Incredible skills in video games: this is what the Neuralink implant has given him

Earlier this year, Noland Arbaugh became the first patient to receive a brain chip implanted by Elon Musk’s Neuralink company. The 29-year-old lost control of his limbs after a diving accident eight years ago, but has since gained the ability to move a cursor only with your mind thanks to a device the size of a coin implanted in his skull and brain.

Obviously, technology is not without its dangers, but it also has the potential to profoundly impact lives from people like Arbaugh, giving them novel ways to live independent lives.

At the same time, according to his latest media appearance, Arbaugh noted that The system update is giving you amazing new abilities.

“Basically, I have an aimbot in my head,” Arbaugh explained in an interview, referring to the robots that automatically lock onto their opponents in video games, giving players seemingly superhuman reflexes-. They will probably have different leagues for people like me because it is just not fair. The aiming ability is more precise and faster. Sometimes, it is so good that it moves even before I think it should move. If you think about moving your hand, the signal is basically already sent before you move your hand.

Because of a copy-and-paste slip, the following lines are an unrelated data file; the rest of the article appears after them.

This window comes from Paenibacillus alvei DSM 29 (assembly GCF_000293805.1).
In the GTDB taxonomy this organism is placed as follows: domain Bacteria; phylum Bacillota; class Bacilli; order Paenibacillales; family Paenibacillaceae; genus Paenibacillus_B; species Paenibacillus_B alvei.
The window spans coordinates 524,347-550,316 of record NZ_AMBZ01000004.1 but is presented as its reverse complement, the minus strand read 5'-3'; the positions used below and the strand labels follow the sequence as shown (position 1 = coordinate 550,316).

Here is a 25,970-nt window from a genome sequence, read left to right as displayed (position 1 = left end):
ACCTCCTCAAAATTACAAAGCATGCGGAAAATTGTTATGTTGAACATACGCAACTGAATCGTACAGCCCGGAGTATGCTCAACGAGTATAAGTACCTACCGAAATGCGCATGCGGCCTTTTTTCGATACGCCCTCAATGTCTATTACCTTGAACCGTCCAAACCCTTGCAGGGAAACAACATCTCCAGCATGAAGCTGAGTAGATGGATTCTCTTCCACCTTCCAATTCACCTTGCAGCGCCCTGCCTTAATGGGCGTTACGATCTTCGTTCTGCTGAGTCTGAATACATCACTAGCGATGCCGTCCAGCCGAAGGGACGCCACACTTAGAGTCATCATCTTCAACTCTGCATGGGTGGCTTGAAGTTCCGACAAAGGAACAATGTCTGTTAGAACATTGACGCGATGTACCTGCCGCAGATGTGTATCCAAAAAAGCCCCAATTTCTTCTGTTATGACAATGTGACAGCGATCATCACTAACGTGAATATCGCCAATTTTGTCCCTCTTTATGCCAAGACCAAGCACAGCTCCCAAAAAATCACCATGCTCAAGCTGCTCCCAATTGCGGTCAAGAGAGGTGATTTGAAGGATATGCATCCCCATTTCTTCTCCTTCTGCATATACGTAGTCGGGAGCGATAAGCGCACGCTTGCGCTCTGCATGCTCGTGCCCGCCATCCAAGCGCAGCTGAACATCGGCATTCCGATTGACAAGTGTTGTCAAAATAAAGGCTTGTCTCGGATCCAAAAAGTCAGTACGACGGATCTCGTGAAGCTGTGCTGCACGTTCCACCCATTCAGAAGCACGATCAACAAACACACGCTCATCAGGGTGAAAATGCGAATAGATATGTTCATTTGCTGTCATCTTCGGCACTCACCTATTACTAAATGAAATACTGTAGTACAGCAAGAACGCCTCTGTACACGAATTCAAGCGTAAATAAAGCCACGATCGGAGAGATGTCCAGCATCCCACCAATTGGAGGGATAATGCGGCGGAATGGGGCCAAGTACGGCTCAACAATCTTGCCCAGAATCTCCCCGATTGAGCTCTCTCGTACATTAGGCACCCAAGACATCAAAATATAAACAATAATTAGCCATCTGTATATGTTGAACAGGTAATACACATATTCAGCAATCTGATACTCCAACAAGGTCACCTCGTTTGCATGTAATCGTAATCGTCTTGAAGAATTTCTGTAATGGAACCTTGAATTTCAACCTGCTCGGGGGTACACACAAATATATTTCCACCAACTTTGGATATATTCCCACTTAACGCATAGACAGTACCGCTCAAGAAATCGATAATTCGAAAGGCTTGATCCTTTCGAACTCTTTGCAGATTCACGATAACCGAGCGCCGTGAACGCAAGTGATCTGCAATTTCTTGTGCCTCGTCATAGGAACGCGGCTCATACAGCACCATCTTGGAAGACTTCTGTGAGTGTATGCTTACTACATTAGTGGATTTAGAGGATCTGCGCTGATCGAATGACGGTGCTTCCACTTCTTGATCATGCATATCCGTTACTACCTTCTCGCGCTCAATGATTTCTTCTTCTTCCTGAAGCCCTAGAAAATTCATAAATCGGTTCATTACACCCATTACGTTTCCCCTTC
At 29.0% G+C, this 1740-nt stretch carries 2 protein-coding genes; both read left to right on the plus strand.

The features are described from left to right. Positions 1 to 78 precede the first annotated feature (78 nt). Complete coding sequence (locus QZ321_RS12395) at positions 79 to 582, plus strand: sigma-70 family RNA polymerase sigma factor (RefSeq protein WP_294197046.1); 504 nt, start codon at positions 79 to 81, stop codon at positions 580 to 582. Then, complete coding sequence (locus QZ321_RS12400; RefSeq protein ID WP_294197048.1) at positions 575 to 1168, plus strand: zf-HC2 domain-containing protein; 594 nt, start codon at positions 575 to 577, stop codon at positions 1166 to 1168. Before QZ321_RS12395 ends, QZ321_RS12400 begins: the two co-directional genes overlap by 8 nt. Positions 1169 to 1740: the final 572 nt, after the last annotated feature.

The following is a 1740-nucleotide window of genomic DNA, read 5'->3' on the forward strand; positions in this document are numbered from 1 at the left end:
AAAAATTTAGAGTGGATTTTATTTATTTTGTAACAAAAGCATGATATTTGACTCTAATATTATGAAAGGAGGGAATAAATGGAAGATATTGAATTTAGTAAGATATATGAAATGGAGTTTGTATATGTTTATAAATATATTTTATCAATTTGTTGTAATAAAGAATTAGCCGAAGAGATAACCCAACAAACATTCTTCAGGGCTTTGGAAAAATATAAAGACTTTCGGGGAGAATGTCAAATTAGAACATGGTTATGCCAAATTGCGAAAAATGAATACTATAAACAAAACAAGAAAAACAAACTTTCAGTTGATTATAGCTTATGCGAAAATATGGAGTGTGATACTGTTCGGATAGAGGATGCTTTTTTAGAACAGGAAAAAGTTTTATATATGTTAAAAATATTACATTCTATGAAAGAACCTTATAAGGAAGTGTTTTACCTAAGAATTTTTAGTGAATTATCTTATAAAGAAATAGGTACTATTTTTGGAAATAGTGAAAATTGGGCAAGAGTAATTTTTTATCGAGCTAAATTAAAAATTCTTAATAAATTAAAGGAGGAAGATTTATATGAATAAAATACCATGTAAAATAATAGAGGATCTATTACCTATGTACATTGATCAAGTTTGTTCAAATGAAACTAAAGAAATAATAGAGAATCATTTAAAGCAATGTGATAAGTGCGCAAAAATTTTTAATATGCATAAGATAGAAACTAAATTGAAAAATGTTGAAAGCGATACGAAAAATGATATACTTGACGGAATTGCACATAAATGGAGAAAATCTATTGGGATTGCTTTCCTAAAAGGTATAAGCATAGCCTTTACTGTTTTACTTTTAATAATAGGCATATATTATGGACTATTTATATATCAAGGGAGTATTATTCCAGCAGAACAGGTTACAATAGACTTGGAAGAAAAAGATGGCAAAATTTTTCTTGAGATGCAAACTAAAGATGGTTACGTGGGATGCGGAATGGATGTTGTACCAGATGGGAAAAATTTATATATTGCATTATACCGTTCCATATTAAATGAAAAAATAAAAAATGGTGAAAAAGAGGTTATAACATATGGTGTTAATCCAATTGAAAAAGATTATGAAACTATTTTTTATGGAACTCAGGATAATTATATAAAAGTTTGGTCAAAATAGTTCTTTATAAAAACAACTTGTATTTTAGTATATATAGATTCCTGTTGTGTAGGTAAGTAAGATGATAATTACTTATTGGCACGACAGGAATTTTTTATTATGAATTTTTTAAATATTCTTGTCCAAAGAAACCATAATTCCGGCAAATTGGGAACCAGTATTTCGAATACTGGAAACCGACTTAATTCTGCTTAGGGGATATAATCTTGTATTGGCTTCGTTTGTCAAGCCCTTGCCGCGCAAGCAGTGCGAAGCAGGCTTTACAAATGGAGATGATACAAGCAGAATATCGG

Although games like Call of Duty They are still “too far out of Neuralink’s reach at this time“According to Arbaugh, he has successfully played many other games, including Civilization VI and Mario Kart. “In the next few years, I think I’ll be able to play anything that other people play. I hope to play Halo someday, too,” Arbaugh added.

Despite the abundance of gaming applications, their experience with the brain-computer interface has not been entirely smooth. In early This year, he started losing control of the cursor. Neuralink discovered that some of the threads inserted into his motor cortex had begun to retract over time, possibly due to air trapped in his skull after surgery.

As a result, the company now hopes to insert the wires, each of which is thinner than a human hair, deeper into the brain of the second volunteer. But in addition to playing video games with almost superhuman reflexes, Arbaugh also reflected on the disadvantages of having hardware installed in your brain.

“People ask me all the time if this can be hacked, and the short answer is yes,” Arbaugh concludes. “But at this point, at least hacking this wouldn’t do much good… It’s possible that You can control the cursor on my screen and make me see strange things, but little more.”